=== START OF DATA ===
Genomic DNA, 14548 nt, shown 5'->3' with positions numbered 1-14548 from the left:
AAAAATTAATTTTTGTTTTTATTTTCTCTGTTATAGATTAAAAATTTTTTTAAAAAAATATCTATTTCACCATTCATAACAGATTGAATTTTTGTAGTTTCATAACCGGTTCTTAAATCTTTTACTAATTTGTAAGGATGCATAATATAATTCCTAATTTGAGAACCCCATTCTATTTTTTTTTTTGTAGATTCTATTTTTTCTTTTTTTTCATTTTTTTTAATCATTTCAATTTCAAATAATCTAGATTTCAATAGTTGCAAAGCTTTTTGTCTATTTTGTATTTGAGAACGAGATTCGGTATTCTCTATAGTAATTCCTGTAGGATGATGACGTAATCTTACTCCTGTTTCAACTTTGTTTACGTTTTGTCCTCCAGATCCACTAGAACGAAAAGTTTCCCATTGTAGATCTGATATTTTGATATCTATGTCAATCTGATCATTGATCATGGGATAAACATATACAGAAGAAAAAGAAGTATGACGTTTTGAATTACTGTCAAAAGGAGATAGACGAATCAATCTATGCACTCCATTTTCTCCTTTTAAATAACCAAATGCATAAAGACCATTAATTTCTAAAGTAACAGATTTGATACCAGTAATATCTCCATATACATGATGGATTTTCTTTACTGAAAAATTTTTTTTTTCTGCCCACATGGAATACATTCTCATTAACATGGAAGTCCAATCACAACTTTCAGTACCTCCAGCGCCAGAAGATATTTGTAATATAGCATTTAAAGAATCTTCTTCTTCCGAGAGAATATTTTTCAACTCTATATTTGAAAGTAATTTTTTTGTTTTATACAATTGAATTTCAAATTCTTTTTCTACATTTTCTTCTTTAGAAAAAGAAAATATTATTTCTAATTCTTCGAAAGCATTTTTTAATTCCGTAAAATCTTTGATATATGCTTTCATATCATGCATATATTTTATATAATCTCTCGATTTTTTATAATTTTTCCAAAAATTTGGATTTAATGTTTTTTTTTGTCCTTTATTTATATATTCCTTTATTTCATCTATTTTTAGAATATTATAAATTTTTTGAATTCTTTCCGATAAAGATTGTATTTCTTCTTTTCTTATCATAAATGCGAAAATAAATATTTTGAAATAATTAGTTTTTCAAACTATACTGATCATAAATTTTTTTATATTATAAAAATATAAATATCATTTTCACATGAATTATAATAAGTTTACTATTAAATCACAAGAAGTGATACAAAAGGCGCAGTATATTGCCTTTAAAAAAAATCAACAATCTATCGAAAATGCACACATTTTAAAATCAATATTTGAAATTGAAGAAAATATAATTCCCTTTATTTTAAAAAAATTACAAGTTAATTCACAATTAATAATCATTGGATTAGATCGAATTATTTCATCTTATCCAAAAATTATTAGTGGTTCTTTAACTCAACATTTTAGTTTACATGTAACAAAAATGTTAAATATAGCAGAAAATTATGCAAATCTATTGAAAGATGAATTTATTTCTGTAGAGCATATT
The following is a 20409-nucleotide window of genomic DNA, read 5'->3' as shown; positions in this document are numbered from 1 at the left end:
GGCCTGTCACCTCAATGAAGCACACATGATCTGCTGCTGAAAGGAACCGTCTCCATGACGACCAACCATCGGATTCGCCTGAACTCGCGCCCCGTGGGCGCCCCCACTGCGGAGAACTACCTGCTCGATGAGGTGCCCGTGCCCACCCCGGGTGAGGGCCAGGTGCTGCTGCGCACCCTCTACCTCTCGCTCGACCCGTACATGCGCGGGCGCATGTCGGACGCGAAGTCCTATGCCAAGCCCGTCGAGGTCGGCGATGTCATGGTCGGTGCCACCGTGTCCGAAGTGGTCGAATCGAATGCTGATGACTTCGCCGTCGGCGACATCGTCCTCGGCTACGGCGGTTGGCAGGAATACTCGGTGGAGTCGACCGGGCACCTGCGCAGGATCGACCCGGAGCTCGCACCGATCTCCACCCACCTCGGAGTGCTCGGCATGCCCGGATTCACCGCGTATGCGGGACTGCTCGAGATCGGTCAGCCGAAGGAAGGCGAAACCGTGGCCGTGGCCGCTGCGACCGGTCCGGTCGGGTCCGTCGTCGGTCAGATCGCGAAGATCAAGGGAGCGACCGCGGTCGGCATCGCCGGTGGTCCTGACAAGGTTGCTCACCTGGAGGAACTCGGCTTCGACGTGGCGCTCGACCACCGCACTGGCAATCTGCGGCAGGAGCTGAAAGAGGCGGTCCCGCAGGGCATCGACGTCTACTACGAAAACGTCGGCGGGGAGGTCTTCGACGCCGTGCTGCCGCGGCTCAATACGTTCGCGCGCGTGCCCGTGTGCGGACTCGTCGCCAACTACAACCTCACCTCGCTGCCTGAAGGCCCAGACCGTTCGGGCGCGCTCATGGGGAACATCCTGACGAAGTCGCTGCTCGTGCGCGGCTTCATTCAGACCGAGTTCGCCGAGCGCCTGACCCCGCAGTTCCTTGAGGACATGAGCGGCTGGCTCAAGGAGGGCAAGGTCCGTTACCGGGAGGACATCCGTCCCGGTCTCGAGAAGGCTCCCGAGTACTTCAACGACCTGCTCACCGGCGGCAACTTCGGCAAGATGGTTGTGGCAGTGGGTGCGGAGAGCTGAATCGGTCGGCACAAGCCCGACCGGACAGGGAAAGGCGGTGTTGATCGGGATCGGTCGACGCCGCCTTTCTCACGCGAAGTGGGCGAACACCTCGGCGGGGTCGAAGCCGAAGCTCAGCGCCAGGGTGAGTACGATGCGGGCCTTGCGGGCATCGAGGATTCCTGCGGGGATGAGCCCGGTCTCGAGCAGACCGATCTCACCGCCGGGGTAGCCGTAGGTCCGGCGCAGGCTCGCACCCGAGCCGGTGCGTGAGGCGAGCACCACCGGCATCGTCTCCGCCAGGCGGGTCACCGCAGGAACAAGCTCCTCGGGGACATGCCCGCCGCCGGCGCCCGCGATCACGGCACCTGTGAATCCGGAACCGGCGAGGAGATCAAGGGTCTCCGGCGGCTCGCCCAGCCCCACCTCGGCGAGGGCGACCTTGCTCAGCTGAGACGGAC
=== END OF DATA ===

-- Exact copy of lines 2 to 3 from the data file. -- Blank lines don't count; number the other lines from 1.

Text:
AAAAATTAATTTTTGTTTTTATTTTCTCTGTTATAGATTAAAAATTTTTTTAAAAAAATATCTATTTCACCATTCATAACAGATTGAATTTTTGTAGTTTCATAACCGGTTCTTAAATCTTTTACTAATTTGTAAGGATGCATAATATAATTCCTAATTTGAGAACCCCATTCTATTTTTTTTTTTGTAGATTCTATTTTTTCTTTTTTTTCATTTTTTTTAATCATTTCAATTTCAAATAATCTAGATTTCAATAGTTGCAAAGCTTTTTGTCTATTTTGTATTTGAGAACGAGATTCGGTATTCTCTATAGTAATTCCTGTAGGATGATGACGTAATCTTACTCCTGTTTCAACTTTGTTTACGTTTTGTCCTCCAGATCCACTAGAACGAAAAGTTTCCCATTGTAGATCTGATATTTTGATATCTATGTCAATCTGATCATTGATCATGGGATAAACATATACAGAAGAAAAAGAAGTATGACGTTTTGAATTACTGTCAAAAGGAGATAGACGAATCAATCTATGCACTCCATTTTCTCCTTTTAAATAACCAAATGCATAAAGACCATTAATTTCTAAAGTAACAGATTTGATACCAGTAATATCTCCATATACATGATGGATTTTCTTTACTGAAAAATTTTTTTTTTCTGCCCACATGGAATACATTCTCATTAACATGGAAGTCCAATCACAACTTTCAGTACCTCCAGCGCCAGAAGATATTTGTAATATAGCATTTAAAGAATCTTCTTCTTCCGAGAGAATATTTTTCAACTCTATATTTGAAAGTAATTTTTTTGTTTTATACAATTGAATTTCAAATTCTTTTTCTACATTTTCTTCTTTAGAAAAAGAAAATATTATTTCTAATTCTTCGAAAGCATTTTTTAATTCCGTAAAATCTTTGATATATGCTTTCATATCATGCATATATTTTATATAATCTCTCGATTTTTTATAATTTTTCCAAAAATTTGGATTTAATGTTTTTTTTTGTCCTTTATTTATATATTCCTTTATTTCATCTATTTTTAGAATATTATAAATTTTTTGAATTCTTTCCGATAAAGATTGTATTTCTTCTTTTCTTATCATAAATGCGAAAATAAATATTTTGAAATAATTAGTTTTTCAAACTATACTGATCATAAATTTTTTTATATTATAAAAATATAAATATCATTTTCACATGAATTATAATAAGTTTACTATTAAATCACAAGAAGTGATACAAAAGGCGCAGTATATTGCCTTTAAAAAAAATCAACAATCTATCGAAAATGCACACATTTTAAAATCAATATTTGAAATTGAAGAAAATATAATTCCCTTTATTTTAAAAAAATTACAAGTTAATTCACAATTAATAATCATTGGATTAGATCGAATTATTTCATCTTATCCAAAAATTATTAGTGGTTCTTTAACTCAACATTTTAGTTTACATGTAACAAAAATGTTAAATATAGCAGAAAATTATGCAAATCTATTGAAAGATGAATTTATTTCTGTAGAGCATATT
The following is a 20409-nucleotide window of genomic DNA, read 5'->3' as shown; positions in this document are numbered from 1 at the left end: